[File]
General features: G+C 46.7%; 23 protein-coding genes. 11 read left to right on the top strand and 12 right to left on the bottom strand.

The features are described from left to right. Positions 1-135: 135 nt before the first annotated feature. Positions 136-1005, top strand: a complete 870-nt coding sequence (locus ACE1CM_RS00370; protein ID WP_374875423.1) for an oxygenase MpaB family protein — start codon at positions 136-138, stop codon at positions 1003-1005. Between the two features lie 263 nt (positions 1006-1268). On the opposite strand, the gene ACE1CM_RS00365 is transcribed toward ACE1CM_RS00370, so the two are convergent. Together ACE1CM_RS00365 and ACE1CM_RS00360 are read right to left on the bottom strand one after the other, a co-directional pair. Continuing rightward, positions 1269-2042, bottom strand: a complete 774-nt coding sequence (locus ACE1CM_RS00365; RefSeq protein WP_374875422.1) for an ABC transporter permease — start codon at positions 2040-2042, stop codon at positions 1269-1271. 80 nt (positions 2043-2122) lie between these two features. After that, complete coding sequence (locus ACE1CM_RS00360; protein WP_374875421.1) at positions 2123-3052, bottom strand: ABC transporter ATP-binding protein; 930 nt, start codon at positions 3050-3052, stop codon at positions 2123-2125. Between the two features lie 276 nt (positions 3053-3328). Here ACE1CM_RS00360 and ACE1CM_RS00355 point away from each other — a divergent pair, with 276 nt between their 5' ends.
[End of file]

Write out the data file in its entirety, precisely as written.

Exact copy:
General features: G+C 46.7%; 23 protein-coding genes. 11 read left to right on the top strand and 12 right to left on the bottom strand.

The features are described from left to right. Positions 1-135: 135 nt before the first annotated feature. Positions 136-1005, top strand: a complete 870-nt coding sequence (locus ACE1CM_RS00370; protein ID WP_374875423.1) for an oxygenase MpaB family protein — start codon at positions 136-138, stop codon at positions 1003-1005. Between the two features lie 263 nt (positions 1006-1268). On the opposite strand, the gene ACE1CM_RS00365 is transcribed toward ACE1CM_RS00370, so the two are convergent. Together ACE1CM_RS00365 and ACE1CM_RS00360 are read right to left on the bottom strand one after the other, a co-directional pair. Continuing rightward, positions 1269-2042, bottom strand: a complete 774-nt coding sequence (locus ACE1CM_RS00365; RefSeq protein WP_374875422.1) for an ABC transporter permease — start codon at positions 2040-2042, stop codon at positions 1269-1271. 80 nt (positions 2043-2122) lie between these two features. After that, complete coding sequence (locus ACE1CM_RS00360; protein WP_374875421.1) at positions 2123-3052, bottom strand: ABC transporter ATP-binding protein; 930 nt, start codon at positions 3050-3052, stop codon at positions 2123-2125. Between the two features lie 276 nt (positions 3053-3328). Here ACE1CM_RS00360 and ACE1CM_RS00355 point away from each other — a divergent pair, with 276 nt between their 5' ends.